translation-project-manager

An Insider’s Guide to the Role of a Translation Project Manager

In the world of linguistics, days can be unpredictable and projects layered with varied complexities. A quality Project Manager (PM) calms the chaos with coordination, teamwork, planning, and control techniques. These critical thinkers play an essential role in a project’s overall success. PMs are essentially the gatekeepers to most translation and localization assignments.

A Day in the Life of a Translation Project Manager

There is no daily routine for a PM. Every workday presents a new set of requests, challenges, and hurdles. PMs are the crucial link between the linguistic team and the AM. If translators ever have ambiguity about a project, the PM escalates those questions to the AM. The AM then takes those inquiries to the client to receive further clarification.

It is the responsibility of the PM to smoothly navigate various teams through every phase of a project. This includes the TEP Process, a cornerstone to most of our company’s projects and workflows. Organization and attention to detail are key to ensuring every task is accomplished in a timely manner.

A Translation Project Manager’s Core Skills

PMs are faced with a variety of unique challenges to resolve throughout a project. One of their most valuable skills is the ability to anticipate and manage risk. At times, projects don’t go exactly as planned. An effective PM knows how to analyze the brief, identify areas of the project most vulnerable to errors, and develop a plan to avert risk.

“We do our best to put ourselves in the translators’ shoes and predict any potential mistakes or misunderstandings they may have,” explained Cintia Iorgi, PM for Terra Translations.

Another skill PMs must possess is the ability to effectively communicate. Using various channels, they must confidently convey clear instructions to a team of linguists across multiple time zones. If sending multiple files, PMs must provide comprehensive notes so the wrong content does not get translated. With fairness and goals in mind, PMs need to appropriately address the “needs” of clients and the “challenges” of translators. For example, if a translator needs further explanation about strategy that might affect the translation, the PM must find answers and quickly get him or her up to speed so no time is lost.

Lastly, it’s highly important for PMs to have technical skills specifically as it relates to linguist software. They often utilize Translation Management Software (TMS) and Computer Assisted Translation (CAT) tools to oversee the process. These technologies are constantly integrating and advancing so it’s vital for the PM to keep up with the evolution of the tools. When translators have issues with their CAT tools, the PM must step in to quickly find a resolution as deadlines draw closer.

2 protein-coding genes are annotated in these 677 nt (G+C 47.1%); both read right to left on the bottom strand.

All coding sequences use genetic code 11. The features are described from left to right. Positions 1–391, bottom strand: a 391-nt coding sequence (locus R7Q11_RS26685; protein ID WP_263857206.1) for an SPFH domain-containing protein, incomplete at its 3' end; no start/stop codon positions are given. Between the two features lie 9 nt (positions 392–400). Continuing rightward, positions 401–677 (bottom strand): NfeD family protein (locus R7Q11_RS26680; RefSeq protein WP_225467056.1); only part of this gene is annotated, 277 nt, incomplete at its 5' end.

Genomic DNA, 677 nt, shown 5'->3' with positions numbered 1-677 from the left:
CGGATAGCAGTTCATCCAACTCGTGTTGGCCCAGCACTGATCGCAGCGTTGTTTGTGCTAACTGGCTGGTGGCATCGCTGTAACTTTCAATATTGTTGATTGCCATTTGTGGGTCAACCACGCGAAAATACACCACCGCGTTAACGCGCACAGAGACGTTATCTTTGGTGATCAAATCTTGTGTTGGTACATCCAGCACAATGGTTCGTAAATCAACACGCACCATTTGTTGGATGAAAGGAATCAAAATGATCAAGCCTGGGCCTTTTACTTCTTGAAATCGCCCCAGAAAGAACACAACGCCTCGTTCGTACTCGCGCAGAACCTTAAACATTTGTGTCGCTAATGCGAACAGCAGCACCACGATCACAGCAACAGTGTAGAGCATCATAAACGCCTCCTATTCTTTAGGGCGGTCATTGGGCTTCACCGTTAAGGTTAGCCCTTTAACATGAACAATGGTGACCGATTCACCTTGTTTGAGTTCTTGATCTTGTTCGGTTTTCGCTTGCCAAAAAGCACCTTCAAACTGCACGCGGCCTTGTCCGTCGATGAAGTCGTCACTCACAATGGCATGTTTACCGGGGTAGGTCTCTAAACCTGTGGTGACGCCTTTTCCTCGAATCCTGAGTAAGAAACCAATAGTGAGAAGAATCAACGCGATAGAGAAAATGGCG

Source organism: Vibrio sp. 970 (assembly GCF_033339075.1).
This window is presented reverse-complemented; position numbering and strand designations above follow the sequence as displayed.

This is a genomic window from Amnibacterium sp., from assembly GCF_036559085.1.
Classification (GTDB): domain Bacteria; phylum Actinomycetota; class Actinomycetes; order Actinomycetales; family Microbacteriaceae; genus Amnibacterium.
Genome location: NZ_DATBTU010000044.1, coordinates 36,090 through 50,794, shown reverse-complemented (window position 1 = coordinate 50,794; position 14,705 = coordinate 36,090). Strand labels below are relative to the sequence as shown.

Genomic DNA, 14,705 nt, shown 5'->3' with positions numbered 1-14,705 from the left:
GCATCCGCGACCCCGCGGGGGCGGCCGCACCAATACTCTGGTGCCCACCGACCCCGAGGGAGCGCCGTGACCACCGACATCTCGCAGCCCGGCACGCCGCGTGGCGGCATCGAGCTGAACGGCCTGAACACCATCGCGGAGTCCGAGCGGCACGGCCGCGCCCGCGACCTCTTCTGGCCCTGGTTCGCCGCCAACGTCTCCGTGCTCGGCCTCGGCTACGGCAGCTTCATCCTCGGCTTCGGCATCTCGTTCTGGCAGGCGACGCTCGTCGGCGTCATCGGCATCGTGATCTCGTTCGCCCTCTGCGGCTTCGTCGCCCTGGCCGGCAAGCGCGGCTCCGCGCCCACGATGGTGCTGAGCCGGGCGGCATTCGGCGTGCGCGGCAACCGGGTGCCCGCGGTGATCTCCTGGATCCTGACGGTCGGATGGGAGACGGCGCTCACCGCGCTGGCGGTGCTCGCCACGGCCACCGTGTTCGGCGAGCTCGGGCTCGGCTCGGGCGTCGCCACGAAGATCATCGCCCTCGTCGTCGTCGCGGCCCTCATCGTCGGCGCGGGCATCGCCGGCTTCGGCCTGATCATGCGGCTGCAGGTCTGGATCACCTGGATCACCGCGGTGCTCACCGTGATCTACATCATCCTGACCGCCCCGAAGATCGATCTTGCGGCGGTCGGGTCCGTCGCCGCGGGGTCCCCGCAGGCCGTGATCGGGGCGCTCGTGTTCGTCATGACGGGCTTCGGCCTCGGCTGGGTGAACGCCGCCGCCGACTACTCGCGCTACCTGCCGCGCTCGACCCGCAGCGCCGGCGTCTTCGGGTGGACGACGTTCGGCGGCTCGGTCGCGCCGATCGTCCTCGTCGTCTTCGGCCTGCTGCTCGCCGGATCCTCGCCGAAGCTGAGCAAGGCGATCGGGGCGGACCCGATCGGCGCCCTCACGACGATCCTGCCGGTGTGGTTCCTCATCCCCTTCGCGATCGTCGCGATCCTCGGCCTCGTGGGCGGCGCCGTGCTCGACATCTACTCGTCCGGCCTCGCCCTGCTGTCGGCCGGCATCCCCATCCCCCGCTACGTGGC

The Relationship Builders

The core of a PM’s position is the ability to have a genuine connection with people. These relationships develop by the fluid communication and rapport the PM creates with both the client and the linguists.

“The relationships I’ve built is the best part of my role,” said Iorgi. “At Terra, we take pride in the supportive network and welcoming work culture that we’ve cultivated.”

US-Based translation team

Data Protection: Do you Need a US-Based Translation Team?

The internet has opened up a world of possibilities. These days, it’s not uncommon to work with colleagues from every corner of the globe. This global access allows companies to find the best talent, services, and contracts for their business. But there are times where domestic work is an absolute necessity. Some companies and organizations may require working with a US-based translation team in order to prioritize security, protect data, or adhere to strict regulations. Why is that exactly?

Why Work with a US-Based Translation Team?

A company or organization might need to work with a US-based translation team for many reasons. A few scenarios can include:

  • If they need a notarized translation within the US
  • If they have to work with translators who have undergone a background check
  • If any files and information must remain in US territory
  • If specific security measures must be in place

As a safety precaution, some clients that work with sensitive information may need their documents to physically stay within the United States. Meaning, the linguists working on the projects need to be US-based, as do the Project Managers. Even the servers where the files are stored, or are used for transfers, may need to remain in the United States.

Who Needs a US-Based Translation Team

The needs for a US-based translation team can vary, but some of the clients that may require such services include:

  • Government agencies: Local, state, and federal agencies have varying regulations they need to adhere to. The United States government has statutes that all translation services will be performed within the boundaries of the United States. The inability to perform services in the United States can be grounds for disqualifying a contract.
  • The military: As a branch of the United States government, they are also required to meet strict standards regarding translation services.
  • Healthcare providers: Those in the healthcare space, may also need translators and Project Managers to undergo a HIPPA training. The Health Insurance Portability and Accountability Act of 1996 (HIPAA) aims to protect the confidentiality of the protected health information (PHI) that is translated. The US Department of Health has called out their expectations regarding security on their website.